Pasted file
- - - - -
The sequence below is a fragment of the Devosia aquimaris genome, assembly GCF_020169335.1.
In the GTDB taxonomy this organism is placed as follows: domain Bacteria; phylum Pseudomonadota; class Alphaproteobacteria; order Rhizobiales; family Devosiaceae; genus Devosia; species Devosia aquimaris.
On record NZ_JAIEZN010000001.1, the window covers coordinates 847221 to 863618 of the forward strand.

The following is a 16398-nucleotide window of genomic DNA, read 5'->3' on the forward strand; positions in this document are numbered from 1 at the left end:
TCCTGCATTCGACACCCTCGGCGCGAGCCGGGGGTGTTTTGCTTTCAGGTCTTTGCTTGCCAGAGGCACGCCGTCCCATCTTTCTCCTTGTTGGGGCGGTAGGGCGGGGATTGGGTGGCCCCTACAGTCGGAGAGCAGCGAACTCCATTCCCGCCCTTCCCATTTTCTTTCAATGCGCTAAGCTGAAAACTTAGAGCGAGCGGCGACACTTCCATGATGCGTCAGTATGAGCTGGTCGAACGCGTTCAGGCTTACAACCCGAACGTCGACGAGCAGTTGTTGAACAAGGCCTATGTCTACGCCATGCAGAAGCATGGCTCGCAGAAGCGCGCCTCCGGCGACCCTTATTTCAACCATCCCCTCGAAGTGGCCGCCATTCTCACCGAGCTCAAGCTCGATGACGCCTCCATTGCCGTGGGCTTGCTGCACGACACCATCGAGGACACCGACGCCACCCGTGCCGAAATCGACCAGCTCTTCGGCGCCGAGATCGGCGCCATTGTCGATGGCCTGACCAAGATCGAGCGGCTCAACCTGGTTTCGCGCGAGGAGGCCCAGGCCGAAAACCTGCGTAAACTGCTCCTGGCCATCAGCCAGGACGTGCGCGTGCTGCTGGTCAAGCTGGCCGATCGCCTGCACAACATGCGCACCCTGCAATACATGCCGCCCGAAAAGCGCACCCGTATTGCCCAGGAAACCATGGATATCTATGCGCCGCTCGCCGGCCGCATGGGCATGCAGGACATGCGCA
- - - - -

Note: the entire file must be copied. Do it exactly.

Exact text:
The sequence below is a fragment of the Devosia aquimaris genome, assembly GCF_020169335.1.
In the GTDB taxonomy this organism is placed as follows: domain Bacteria; phylum Pseudomonadota; class Alphaproteobacteria; order Rhizobiales; family Devosiaceae; genus Devosia; species Devosia aquimaris.
On record NZ_JAIEZN010000001.1, the window covers coordinates 847221 to 863618 of the forward strand.

The following is a 16398-nucleotide window of genomic DNA, read 5'->3' on the forward strand; positions in this document are numbered from 1 at the left end:
TCCTGCATTCGACACCCTCGGCGCGAGCCGGGGGTGTTTTGCTTTCAGGTCTTTGCTTGCCAGAGGCACGCCGTCCCATCTTTCTCCTTGTTGGGGCGGTAGGGCGGGGATTGGGTGGCCCCTACAGTCGGAGAGCAGCGAACTCCATTCCCGCCCTTCCCATTTTCTTTCAATGCGCTAAGCTGAAAACTTAGAGCGAGCGGCGACACTTCCATGATGCGTCAGTATGAGCTGGTCGAACGCGTTCAGGCTTACAACCCGAACGTCGACGAGCAGTTGTTGAACAAGGCCTATGTCTACGCCATGCAGAAGCATGGCTCGCAGAAGCGCGCCTCCGGCGACCCTTATTTCAACCATCCCCTCGAAGTGGCCGCCATTCTCACCGAGCTCAAGCTCGATGACGCCTCCATTGCCGTGGGCTTGCTGCACGACACCATCGAGGACACCGACGCCACCCGTGCCGAAATCGACCAGCTCTTCGGCGCCGAGATCGGCGCCATTGTCGATGGCCTGACCAAGATCGAGCGGCTCAACCTGGTTTCGCGCGAGGAGGCCCAGGCCGAAAACCTGCGTAAACTGCTCCTGGCCATCAGCCAGGACGTGCGCGTGCTGCTGGTCAAGCTGGCCGATCGCCTGCACAACATGCGCACCCTGCAATACATGCCGCCCGAAAAGCGCACCCGTATTGCCCAGGAAACCATGGATATCTATGCGCCGCTCGCCGGCCGCATGGGCATGCAGGACATGCGCA